ERISA and Health Care
ERISA does not require a private employer to provide health insurance to their employees, but it does regulate the health benefit plan if it is offered. In recent years, amendments to ERISA have occurred, resulting in the following developments:
- Consolidated Omnibus Budget Reconciliation Act (COBRA). This provides extended, limited health care coverage to employees that leave a job and would otherwise lose their company-provided heath insurance.
- Health Insurance Portability and Accountability Act (HIPAA). This prevents a health care plan from denying coverage to an employee who may have a preexisting medical condition.
Protection of Vestment
In previous decades, an employer was sometimes able to deny a pension payout to an employee who left the company before they reached the age of 65, regardless of how many years this person had worked at the company. In order to prevent this from happening, the Pension Protection Act of 2006 was created. This mandates that any employee contributing to a pension after 2006 must be guaranteed vestment after three years of contribution.
Funding of Pensions
In order to prevent the types of cases that precipitated ERISA’s forming in the 1960s, ERISA also delineates the ways in which a pension should be funded. ERISA requires minimum funding amounts to be defined and maintained. It also requires employers to contribute enough money to keep the standard account from going below $0 at the end of the year.
ERISA defines the following four basic statutes:
Title I: Protection of Employee Benefit Rights.
- Employee participants must receive plan summaries
- Private employers must also provide plan summaries to the Department of Labor for review
- Upon request, an employer must generate a calculated summary of both accrued and vested pension benefits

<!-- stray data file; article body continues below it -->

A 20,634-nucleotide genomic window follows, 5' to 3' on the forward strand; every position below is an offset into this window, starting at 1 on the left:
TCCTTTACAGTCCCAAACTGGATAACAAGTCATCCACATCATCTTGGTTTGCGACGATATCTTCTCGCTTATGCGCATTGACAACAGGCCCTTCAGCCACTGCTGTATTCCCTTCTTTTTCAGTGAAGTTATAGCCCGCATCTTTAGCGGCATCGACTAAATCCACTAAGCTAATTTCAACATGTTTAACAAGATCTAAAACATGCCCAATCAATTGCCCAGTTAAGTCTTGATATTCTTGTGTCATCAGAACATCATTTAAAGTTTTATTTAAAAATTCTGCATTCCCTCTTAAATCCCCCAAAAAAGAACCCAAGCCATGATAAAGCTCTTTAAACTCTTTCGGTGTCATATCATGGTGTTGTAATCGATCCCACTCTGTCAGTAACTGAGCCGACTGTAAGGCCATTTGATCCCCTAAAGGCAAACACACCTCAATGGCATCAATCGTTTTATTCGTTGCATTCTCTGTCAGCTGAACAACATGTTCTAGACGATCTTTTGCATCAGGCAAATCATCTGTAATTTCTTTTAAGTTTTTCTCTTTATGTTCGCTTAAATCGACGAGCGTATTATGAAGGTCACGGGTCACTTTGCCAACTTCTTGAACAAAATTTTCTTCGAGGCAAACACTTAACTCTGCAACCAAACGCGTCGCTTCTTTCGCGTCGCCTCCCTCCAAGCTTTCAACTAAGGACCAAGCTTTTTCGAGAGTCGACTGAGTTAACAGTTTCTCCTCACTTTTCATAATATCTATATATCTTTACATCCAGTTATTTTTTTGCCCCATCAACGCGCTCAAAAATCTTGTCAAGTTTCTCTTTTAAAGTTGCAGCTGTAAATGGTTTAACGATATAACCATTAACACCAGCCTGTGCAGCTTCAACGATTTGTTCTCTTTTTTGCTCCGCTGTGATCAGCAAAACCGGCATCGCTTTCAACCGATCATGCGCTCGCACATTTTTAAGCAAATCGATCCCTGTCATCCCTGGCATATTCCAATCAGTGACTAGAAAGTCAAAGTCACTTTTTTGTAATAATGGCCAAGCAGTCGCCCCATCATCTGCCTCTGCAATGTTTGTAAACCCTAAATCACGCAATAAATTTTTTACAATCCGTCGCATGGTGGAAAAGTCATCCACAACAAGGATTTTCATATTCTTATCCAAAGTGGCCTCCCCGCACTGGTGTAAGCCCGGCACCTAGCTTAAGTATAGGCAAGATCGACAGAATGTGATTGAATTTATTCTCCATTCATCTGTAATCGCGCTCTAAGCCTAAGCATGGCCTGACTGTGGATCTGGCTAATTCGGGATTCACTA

- Certain types of transactions are prohibited between the employer and the fund
- Employers and investment managers possess required fiduciary responsibility to their plans
Title II: Amendments to the Internal Revenue Code Relating to Retirement Plans
- Establishes a limit to the amount paid to a beneficiary annually
- Allows for the creation of IRAs
- Plans cannot provide favorable, unequal benefits to company officers
- Joint-and-survivor benefits must be honored
- Rules regarding the maximum tax deduction allowed on a pension plan may be revised periodically
Title III: Jurisdiction, Administration, and Enforcement
Provides an outline for how ERISA guidelines should be enforced by the various government entities responsible for pension plan monitoring. Additionally, it establishes minimum standards that a person must meet before being hired by one of these departments, including two separate exams.
Title: IV: Plan Termination Insurance
Provides standards by which an organization may terminate its pension plan. These differ between single-employer plans and multiemployer plans. Additionally, the Pension Benefit Guaranty Corporation, or PBGC, was created by ERISA to monitor and ensure all stipulations of termination are followed.
Multiemployer plans must be terminated in one of the following ways:
- Amending their statutes so that no employee receives credit for service moving forward
- Allowing contributing employers to stop contributing to the plan or withdraw from it
- Convert the existing plan into a defined contribution plan.
There are also several ways in which a single employer may terminate their pension plan.
In a standard termination, an employer may terminate their plan as long as assets exceed liabilities. In the case that they do not, an employer may make contributions until the assets are equal or exceeding those liabilities. Once this has been established, annuity contracts must be purchased for all participating employees.
In what is called a distress termination, an employer must prove to the PBGC that at least one of the following is happening: the company is filing for bankruptcy, continuing the pension will result in business failure, or that a decrease in the workforce has made continuing a pension difficult for the business.
The PBGC can also terminate a single-employer plan in what is referred to as an “involuntary termination,” if it determines any of the following are taking place:
- The minimum contribution is not being maintained by the employer
- Benefits will not be paid at the culmination of the plan
- Long term business costs will become unreasonable if a plan continues.
A Minneapolis, MN ERISA Lawyer Will Protect Your Rights
If you are wondering if contacting an ERISA lawyer is the right decision, understand that they will make a major difference in the result of your case.
Under ERISA, you generally do not have a right to a bench trial or a jury trial. The entire foundation of your case will be determined on how the claim was managed during the claim process. Taking this into account, the significance of securing the assistance of a skilled Minneapolis, MN ERISA Lawyer who can guide you through claim process cannot be overstated.